A trial of enzalutamide for prostate cancer that has spread and is not responding to hormone therapy (PREVAIL)

Cancer type:

Prostate cancer




Phase 3

This trial looked at a drug called enzalutamide (pronounced en-za-loo-ta-mide) for prostate cancer. The trial was for men who had prostate cancer that had spread to other parts of the body and was getting worse despite hormone therapy. It was for men who had not already had chemotherapy for prostate cancer. Enzalutamide is also called MDV3100.

Prostate cancer depends on the male hormone testosterone Open a glossary item for its growth. Doctors use different types of hormone therapy either to reduce the amount of testosterone in the body, or to stop it reaching and acting on the cancer cells. This can shrink a prostate cancer or slow its growth.

Hormone therapy usually works well, but after a while prostate cancer may stop responding. Doctors are looking for new treatments to help men in this situation. In this trial, they looked at a new hormone therapy drug called enzalutamide.

Prostate cancer cells have receptors Open a glossary item that testosterone attaches to. Enzalutamide blocks these receptors and so blocks the activity of the hormone. It is called an ‘androgen-receptor antagonist’.

The aims of this trial were to

  • See if enzalutamide helped men with prostate cancer to live longer or if it slowed down the growth of the disease
  • Learn more about the side effects and what happened to enzalutamide in the body

Summary of results

The trial team found that enzalutamide did help men with prostate cancer that had spread and was getting worse despite other hormone therapy.

This was a randomised trial. The 1,717 men who took part were put into 1 of 2 treatment groups. Neither they nor their doctor could choose which group they were in. The men and their doctor also didn’t know which group they were in. This is called a double blind trial.

  • 872 men had enzalutamide
  • 845 men had a dummy drug (placebo Open a glossary item)

A year after treatment the researchers looked at how many men had no sign of their cancer getting worse. They found that

  • 569 men (65%) who had enzalutamide had no sign of cancer
  • 118 men (14%) who had the dummy drug had no sign of cancer

After an average follow up of just under 2 years, the team looked at how many men were still alive. They found that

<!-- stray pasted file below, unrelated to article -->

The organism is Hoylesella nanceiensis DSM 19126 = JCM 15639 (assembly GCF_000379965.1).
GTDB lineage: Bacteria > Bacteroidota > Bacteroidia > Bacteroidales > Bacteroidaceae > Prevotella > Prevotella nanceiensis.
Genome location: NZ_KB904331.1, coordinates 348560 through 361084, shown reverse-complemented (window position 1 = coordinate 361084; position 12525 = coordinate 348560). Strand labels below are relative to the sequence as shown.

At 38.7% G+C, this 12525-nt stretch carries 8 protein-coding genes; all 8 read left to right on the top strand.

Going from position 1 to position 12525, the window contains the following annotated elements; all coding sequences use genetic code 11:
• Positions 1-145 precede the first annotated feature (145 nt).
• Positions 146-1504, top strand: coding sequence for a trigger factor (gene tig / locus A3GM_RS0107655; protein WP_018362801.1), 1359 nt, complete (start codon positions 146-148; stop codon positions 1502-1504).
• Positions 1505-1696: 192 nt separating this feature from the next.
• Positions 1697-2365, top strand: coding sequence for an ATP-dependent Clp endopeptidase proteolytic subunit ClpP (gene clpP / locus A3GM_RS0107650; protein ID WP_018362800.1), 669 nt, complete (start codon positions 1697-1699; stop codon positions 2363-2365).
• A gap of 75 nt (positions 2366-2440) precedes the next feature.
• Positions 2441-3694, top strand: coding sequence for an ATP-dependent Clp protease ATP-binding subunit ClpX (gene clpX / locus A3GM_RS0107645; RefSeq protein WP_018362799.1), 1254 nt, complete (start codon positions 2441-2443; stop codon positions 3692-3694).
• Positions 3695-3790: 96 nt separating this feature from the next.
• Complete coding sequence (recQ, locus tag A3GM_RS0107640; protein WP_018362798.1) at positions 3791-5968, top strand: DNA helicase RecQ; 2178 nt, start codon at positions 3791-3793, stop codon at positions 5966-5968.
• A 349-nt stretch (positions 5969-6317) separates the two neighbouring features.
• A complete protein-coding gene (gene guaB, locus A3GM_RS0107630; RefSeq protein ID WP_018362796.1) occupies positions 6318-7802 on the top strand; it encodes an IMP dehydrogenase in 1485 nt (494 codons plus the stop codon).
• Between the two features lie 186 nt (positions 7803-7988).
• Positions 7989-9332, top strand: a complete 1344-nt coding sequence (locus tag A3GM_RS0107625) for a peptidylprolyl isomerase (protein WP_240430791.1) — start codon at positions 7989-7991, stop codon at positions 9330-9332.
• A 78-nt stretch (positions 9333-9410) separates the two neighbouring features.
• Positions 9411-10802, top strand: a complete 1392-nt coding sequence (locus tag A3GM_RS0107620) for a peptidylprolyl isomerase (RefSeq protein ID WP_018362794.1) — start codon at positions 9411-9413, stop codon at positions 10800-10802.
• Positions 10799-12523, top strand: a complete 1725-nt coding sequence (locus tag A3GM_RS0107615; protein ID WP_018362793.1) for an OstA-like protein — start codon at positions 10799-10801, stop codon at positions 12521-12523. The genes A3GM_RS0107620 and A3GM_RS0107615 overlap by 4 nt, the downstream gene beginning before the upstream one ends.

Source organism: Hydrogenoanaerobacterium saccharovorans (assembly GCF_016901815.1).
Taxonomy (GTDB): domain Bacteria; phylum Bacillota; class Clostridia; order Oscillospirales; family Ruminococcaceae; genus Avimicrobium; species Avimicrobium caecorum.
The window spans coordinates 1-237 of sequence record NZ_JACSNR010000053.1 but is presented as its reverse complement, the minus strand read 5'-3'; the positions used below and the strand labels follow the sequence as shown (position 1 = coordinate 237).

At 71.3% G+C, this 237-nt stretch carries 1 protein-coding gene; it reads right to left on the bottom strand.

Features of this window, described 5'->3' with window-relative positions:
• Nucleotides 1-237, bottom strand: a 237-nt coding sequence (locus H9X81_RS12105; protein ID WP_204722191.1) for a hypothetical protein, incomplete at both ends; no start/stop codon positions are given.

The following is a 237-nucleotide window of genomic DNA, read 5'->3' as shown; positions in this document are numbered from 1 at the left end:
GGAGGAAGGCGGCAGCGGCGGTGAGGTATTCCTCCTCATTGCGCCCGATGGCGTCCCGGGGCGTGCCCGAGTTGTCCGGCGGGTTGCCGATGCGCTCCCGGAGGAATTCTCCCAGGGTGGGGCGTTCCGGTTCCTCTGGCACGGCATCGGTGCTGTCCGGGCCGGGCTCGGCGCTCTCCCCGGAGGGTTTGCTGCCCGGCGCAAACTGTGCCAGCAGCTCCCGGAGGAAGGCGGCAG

• 626 who had enzalutamide were alive
  • 532 who had the dummy drug were alive

The most common reported side effects of enzalutamide were

  • Tiredness (fatigue)
  • Back pain
  • High blood pressure
  • Joint pain

The trial also found that for the men who had enzalutamide, there was an average delay of 17 months before they needed to have chemotherapy.  

The trial team concluded that enzalutamide

  • Slowed down the growth of prostate cancer
  • Helped men with prostate cancer live longer  
  • Had few side effects
  • Significantly delayed the need for chemotherapy

We have based this summary on information from the team who ran the trial. The information they sent us has been reviewed by independent specialists (peer reviewed Open a glossary item) and published in a medical journal. The figures we quote above were provided by the trial team. We have not analysed the data ourselves.

Recruitment start:

Recruitment end:

How to join a clinical trial

Please note: In order to join a trial you will need to discuss it with your doctor, unless otherwise specified.

Please note - unless we state otherwise in the summary, you need to talk to your doctor about joining a trial.

Chief Investigator

Professor Johann de Bono

Supported by

Experimental Cancer Medicine Centre (ECMC)

Questions about cancer? Contact our information nurses

Freephone 0808 800 4040

Last review date

CRUK internal database number:

Oracle 7374

Please note - unless we state otherwise in the summary, you need to talk to your doctor about joining a trial.

Keith took part in a trial looking into hormone therapy

A picture of Keith

"Health wise I am feeling great. I am a big supporter of trials - it allows new treatments and drugs to be brought in.”

Last reviewed:

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